Antonio’s is (or was, before March) perpetually swarming with high school and college students, local adults, and the occasional out-of-towner. It’s a hub of the Pleasant Street district, which is, by my count, home to three cafes, three bubble tea shops, more than 40 bars and restaurants, a century-old stationery store, five hair salons, two bookstores, one toy store, five boutiques, one movie theater, and a florist. Maybe Pleasant Street isn’t quite as hip as Williamsburg, Brooklyn, but it’s a great place to meet friends, browse or get ice cream. The large majority of the businesses are owned by women and members of minority groups, according to the Amherst Business Improvement District, and have fewer than 10 employees.

What will be left of that vibrant downtown when we emerge from the coronavirus crisis?

Eventually, the overall economy will recover, more or less. People will need to buy things and pay for services. But the coronavirus will radically reshape Main Streets across the country, accelerating changes long in the making — chain stores will replace mom-and-pop businesses, some storefronts will remain vacant, and cash that once went into local hands will be redirected to Amazon and Walmart. (Amazon chief executive Jeff Bezos owns The Washington Post.) The pandemic will reinforce and exacerbate what were already the two key economic trends of our lifetime: consolidation and inequality.

For decades, large businesses have been taking market share from small businesses, and the corporations at the top of the pyramid have been consolidating into ever-bigger megacorporations. In the 1980s, half of retail shopping took place in independent stores; today, it is less than one-quarter. From 2002 to 2017, Home Depot and Lowes almost doubled their joint share of the home-improvement retail market, from 42 to 81 percent. Even before the coronavirus struck, in 43 metropolitan areas more than half of all groceries were bought at Walmart. Those trends will be amplified: Many small businesses and weaker corporations won’t have enough capital to outlast the pandemic, and their customers will be claimed by a handful of winners with the cash and technological infrastructure necessary to survive and prosper in the new environment.


After the fastest recession in U.S. history, the economic recovery may be fizzling

United Airlines announced plans to lay off more than one-third of its 95,000 workers. Brooks Brothers, which first opened for business in 1818, filed for bankruptcy. And Bed Bath and Beyond said it will close 200 stores.

Welcome to the recovery.

If there were still hopes of a “V-shaped” comeback from the novel coronavirus shutdown, this past week should have put an end to them. The pandemic shock, which economists once assumed would be only a temporary business interruption, appears instead to be settling into a traditional, self-perpetuating recession.

When states and cities began closing most businesses in March, the idea was to smother the virus and buy time for the medical system to adapt. Jared Kushner, the president’s son-in-law and a senior White House adviser, spoke of hopes “that by July the country’s really rocking again.”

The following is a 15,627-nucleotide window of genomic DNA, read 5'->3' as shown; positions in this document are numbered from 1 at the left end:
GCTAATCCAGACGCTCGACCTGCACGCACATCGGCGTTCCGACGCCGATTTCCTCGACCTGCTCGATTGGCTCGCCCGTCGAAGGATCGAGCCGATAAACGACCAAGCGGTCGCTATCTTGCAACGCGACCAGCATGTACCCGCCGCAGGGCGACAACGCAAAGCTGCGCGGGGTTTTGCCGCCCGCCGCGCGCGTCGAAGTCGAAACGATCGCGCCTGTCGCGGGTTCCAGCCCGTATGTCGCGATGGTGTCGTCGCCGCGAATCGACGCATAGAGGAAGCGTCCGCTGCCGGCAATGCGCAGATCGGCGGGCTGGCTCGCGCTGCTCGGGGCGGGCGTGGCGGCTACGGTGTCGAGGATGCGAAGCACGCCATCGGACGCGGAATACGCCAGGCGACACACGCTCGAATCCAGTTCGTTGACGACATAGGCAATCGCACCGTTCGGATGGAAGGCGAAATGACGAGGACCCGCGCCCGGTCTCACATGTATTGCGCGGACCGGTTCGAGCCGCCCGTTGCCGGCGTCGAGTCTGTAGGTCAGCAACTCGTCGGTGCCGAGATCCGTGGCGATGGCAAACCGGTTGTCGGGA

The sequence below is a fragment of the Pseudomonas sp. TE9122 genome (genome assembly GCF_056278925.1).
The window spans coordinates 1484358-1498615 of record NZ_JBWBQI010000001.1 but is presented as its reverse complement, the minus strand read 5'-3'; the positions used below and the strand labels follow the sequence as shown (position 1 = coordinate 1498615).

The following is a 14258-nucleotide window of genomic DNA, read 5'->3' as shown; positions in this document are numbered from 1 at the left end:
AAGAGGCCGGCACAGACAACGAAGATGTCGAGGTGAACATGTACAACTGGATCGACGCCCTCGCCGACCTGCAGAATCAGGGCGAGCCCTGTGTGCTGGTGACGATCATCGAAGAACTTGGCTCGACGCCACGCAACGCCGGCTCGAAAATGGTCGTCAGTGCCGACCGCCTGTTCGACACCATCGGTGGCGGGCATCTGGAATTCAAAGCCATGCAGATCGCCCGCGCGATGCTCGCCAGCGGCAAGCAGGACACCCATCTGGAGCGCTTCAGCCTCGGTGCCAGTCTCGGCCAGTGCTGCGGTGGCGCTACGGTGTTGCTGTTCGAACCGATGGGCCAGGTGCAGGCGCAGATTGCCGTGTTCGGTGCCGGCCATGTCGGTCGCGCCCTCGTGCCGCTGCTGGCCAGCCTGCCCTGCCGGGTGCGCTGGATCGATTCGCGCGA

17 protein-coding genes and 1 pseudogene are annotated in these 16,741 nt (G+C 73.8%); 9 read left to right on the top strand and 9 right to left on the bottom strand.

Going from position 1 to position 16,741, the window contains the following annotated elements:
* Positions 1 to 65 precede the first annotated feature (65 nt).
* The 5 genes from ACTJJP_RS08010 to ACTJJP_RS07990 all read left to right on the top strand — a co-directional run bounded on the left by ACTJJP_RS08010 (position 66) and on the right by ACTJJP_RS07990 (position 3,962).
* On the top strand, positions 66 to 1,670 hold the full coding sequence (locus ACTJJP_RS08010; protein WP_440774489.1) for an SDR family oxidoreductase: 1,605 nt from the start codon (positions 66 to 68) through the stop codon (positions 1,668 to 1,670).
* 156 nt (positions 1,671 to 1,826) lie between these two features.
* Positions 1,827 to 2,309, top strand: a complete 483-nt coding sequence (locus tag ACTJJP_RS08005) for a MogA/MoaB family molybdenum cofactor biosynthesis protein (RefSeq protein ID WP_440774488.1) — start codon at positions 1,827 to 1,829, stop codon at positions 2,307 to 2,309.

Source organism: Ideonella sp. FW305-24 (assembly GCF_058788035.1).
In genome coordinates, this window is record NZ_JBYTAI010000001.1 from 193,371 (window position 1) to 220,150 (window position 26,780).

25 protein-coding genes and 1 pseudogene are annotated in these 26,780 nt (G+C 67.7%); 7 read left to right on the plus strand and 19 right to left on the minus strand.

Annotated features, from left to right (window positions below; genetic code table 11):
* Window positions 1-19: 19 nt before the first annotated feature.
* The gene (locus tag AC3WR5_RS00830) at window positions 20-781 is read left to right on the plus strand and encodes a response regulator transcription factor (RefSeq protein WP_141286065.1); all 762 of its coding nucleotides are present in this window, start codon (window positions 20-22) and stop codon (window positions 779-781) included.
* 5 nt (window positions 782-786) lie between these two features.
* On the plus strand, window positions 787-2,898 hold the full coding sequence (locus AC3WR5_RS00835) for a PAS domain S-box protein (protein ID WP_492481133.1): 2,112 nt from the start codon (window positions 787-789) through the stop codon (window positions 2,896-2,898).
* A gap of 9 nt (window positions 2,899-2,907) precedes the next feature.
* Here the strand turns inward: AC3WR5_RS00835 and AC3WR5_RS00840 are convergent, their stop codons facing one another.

But without a uniform federal strategy, many governors rushed to reopen their economies before bringing the virus under control. Now states such as Florida, California, Texas and Arizona are setting daily records for coronavirus cases and more than 70 percent of the country has either paused or reversed reopening plans, according to Goldman Sachs.

After two surprisingly strong months, the economy could begin shedding jobs again this month and in August, Morgan Stanley warned Friday. Many small businesses that received forgivable government loans have exhausted their funds while some larger companies are starting to thin their payrolls in preparation for a longer-than-expected downturn.


Robert Mueller: Roger Stone remains a convicted felon, and rightly so

The work of the special counsel’s office — its report, indictments, guilty pleas and convictions — should speak for itself. But I feel compelled to respond both to broad claims that our investigation was illegitimate and our motives were improper, and to specific claims that Roger Stone was a victim of our office. The Russia investigation was of paramount importance. Stone was prosecuted and convicted because he committed federal crimes. He remains a convicted felon, and rightly so.

Russia’s actions were a threat to America’s democracy. It was critical that they be investigated and understood. By late 2016, the FBI had evidence that the Russians had signaled to a Trump campaign adviser that they could assist the campaign through the anonymous release of information damaging to the Democratic candidate. And the FBI knew that the Russians had done just that: Beginning in July 2016, WikiLeaks released emails stolen by Russian military intelligence officers from the Clinton campaign. Other online personas using false names — fronts for Russian military intelligence — also released Clinton campaign emails.